U.S. Secretary of State Hillary Clinton met Israeli Prime Minister Benjamin Netanyahu on Tuesday and pledged to work for a truce in the Gaza Strip "in the days ahead".
As the two began late-night talks in Jerusalem, Palestinian rocket fire and Israeli air strikes continued. Netanyahu said he would prefer a "long-term" diplomatic solution but repeated his readiness to step up an offensive against Gaza's rocket crews.
Clinton's outline of further days of negotiation, notably in Cairo with Egyptian President Mohamed Mursi, may dampen talk of an immediate end to a week of violence that has killed over 140 people, most Palestinians but including two Israelis on Tuesday.
Officials from Egypt and from Gaza's ruling Hamas movement had talked up the chances of an end to hostilities, at least in some interim form, by the end of the day. But a Hamas leader in Cairo later told Reuters there would be no announcement before Wednesday. He blamed Israel for not responding to proposals.
Netanyahu, who faces a general election in two months and had mobilised army reserves for threatened ground invasion of the enclave, stressed his interest in a "long-term" deal to end rocket fire on Israel - a kind of deal that has eluded him and his predecessors in four years since Israel's last offensive.
Clinton, too, who broke off from an Asian tour with President Barack Obama and assured Netanyahu of "rock-solid" U.S. support for Israel's security, spoke of seeking a "durable outcome" and of the "responsibility" for contributing to peace borne by Egypt, Gaza's other neighbour, whose new leaders hail from the Muslim Brotherhood that inspired Hamas's founders.
"In the days ahead, the United States will work with our partners here in Israel and across the region toward an outcome that bolsters security for the people of Israel, improves conditions for the people of Gaza and moves toward a comprehensive peace for all people of the region," Clinton said.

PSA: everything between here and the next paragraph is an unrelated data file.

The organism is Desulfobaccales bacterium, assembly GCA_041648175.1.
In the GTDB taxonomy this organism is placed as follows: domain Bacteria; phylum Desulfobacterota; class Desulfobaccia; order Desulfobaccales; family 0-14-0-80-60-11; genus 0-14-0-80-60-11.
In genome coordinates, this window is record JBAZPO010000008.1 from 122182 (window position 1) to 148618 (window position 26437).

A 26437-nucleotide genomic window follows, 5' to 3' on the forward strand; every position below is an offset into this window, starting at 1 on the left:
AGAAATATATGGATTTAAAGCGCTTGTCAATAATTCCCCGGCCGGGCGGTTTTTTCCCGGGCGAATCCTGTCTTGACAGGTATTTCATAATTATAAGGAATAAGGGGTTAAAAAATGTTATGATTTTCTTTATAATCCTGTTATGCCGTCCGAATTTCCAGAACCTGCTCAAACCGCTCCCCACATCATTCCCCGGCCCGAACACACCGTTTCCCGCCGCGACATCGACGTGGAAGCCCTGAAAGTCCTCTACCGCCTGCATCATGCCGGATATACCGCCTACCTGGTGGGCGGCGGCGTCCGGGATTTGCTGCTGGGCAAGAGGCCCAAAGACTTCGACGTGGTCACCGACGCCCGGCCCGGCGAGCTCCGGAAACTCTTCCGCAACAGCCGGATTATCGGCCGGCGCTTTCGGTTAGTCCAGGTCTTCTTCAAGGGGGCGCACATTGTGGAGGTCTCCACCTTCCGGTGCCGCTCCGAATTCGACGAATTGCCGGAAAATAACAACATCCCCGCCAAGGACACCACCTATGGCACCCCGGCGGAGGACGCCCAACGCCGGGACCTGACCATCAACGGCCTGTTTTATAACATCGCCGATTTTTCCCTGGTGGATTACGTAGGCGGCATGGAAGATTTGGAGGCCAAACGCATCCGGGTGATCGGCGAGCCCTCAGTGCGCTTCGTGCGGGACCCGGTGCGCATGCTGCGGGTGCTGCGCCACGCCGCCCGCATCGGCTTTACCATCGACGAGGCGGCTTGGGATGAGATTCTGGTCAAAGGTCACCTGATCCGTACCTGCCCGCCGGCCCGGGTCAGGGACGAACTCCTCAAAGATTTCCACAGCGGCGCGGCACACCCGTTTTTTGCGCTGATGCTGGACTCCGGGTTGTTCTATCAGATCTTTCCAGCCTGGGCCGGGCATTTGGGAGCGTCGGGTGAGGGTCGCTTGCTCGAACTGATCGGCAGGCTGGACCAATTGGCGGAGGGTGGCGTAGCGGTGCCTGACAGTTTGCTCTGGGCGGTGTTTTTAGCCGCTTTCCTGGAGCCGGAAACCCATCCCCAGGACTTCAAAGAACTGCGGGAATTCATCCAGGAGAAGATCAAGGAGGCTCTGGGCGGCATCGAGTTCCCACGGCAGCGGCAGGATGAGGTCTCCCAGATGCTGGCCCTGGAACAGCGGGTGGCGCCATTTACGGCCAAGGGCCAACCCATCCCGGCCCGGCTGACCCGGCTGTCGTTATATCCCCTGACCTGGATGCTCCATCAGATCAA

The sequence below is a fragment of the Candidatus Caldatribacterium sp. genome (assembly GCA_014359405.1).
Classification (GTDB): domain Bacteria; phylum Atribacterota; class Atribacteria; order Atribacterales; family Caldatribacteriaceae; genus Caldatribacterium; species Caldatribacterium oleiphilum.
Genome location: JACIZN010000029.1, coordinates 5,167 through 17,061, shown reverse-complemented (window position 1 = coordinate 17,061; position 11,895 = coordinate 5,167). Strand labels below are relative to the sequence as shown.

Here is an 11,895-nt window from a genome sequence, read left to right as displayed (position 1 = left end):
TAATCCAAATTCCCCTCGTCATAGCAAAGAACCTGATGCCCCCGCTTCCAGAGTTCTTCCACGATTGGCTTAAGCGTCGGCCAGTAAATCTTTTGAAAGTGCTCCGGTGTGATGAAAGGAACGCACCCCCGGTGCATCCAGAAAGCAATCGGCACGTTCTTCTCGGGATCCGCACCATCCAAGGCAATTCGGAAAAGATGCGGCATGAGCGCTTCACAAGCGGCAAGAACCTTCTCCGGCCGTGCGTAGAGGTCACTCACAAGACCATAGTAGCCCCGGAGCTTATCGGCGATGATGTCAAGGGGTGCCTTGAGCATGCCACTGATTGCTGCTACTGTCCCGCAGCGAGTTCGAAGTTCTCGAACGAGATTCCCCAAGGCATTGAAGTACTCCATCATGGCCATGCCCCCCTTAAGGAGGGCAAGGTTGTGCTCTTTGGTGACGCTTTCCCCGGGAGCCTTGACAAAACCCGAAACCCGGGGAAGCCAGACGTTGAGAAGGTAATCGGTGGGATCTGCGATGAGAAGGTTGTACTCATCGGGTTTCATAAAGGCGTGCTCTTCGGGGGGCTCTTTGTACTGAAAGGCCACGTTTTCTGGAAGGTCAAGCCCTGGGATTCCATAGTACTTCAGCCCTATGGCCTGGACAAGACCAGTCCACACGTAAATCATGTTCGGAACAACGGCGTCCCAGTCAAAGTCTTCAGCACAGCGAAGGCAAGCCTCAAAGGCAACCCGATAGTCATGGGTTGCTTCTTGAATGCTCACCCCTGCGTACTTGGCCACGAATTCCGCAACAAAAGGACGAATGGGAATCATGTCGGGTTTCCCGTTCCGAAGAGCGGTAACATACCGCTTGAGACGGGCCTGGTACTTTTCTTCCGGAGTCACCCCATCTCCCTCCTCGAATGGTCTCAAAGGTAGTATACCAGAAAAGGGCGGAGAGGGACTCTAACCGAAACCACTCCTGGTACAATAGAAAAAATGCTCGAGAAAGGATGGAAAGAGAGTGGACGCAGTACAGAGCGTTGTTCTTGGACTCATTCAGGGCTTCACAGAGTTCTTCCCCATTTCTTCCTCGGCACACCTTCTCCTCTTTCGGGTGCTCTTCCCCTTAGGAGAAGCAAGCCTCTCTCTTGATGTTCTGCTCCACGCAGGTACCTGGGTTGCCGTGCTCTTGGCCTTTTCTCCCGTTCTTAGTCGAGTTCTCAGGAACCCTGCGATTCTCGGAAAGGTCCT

"It is essential to de-escalate the situation in Gaza. The rocket attacks from terrorist organisations inside Gaza on Israeli cities and towns must end and a broader calm restored.
"The goal must be a durable outcome that promotes regional stability and advances the security and legitimate aspirations of Israelis and Palestinians alike."
Netanyahu, who has seemed in no immediate rush to repeat the invasion of winter 2008-09 in which over 1,400 Palestinians died, said: "If there is a possibility of achieving a long-term solution to this problem with diplomatic means, we prefer that.
"But if not, I'm sure you understand that Israel will have to take whatever action is necessary to defend its people."
The Jewish state launched the campaign last week with the declared aim of halting the rocketing of its towns from the Palestinian enclave, ruled by the Hamas militant group that does not recognise Israel's right to exist.
Medical officials in Gaza said 31 Palestinians were killed on Tuesday. An Israeli soldier and a civilian died when rockets exploded near the Gaza frontier, police and the army said.
Gaza medical officials say 138 people have died in Israeli strikes, mostly civilians, including 34 children. In all, five Israelis have died, including three civilians killed last week.